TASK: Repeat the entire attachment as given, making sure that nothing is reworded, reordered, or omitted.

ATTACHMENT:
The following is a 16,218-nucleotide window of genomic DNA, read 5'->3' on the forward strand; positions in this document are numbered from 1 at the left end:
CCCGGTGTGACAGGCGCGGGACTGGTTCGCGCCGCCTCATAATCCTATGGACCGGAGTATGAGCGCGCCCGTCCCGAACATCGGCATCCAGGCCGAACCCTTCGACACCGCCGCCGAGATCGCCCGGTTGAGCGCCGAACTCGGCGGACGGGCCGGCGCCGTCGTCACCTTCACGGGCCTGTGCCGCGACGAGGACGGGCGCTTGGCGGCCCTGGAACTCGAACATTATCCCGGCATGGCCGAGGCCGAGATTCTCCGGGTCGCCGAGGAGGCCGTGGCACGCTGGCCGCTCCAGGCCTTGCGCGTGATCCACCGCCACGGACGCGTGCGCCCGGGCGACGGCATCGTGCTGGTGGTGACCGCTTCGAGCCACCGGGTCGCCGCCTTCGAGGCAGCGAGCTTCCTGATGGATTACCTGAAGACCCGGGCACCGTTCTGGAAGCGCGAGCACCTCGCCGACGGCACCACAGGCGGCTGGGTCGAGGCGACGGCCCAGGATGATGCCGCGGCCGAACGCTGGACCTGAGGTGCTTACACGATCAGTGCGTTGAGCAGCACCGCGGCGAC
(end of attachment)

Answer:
The following is a 16,218-nucleotide window of genomic DNA, read 5'->3' on the forward strand; positions in this document are numbered from 1 at the left end:
CCCGGTGTGACAGGCGCGGGACTGGTTCGCGCCGCCTCATAATCCTATGGACCGGAGTATGAGCGCGCCCGTCCCGAACATCGGCATCCAGGCCGAACCCTTCGACACCGCCGCCGAGATCGCCCGGTTGAGCGCCGAACTCGGCGGACGGGCCGGCGCCGTCGTCACCTTCACGGGCCTGTGCCGCGACGAGGACGGGCGCTTGGCGGCCCTGGAACTCGAACATTATCCCGGCATGGCCGAGGCCGAGATTCTCCGGGTCGCCGAGGAGGCCGTGGCACGCTGGCCGCTCCAGGCCTTGCGCGTGATCCACCGCCACGGACGCGTGCGCCCGGGCGACGGCATCGTGCTGGTGGTGACCGCTTCGAGCCACCGGGTCGCCGCCTTCGAGGCAGCGAGCTTCCTGATGGATTACCTGAAGACCCGGGCACCGTTCTGGAAGCGCGAGCACCTCGCCGACGGCACCACAGGCGGCTGGGTCGAGGCGACGGCCCAGGATGATGCCGCGGCCGAACGCTGGACCTGAGGTGCTTACACGATCAGTGCGTTGAGCAGCACCGCGGCGAC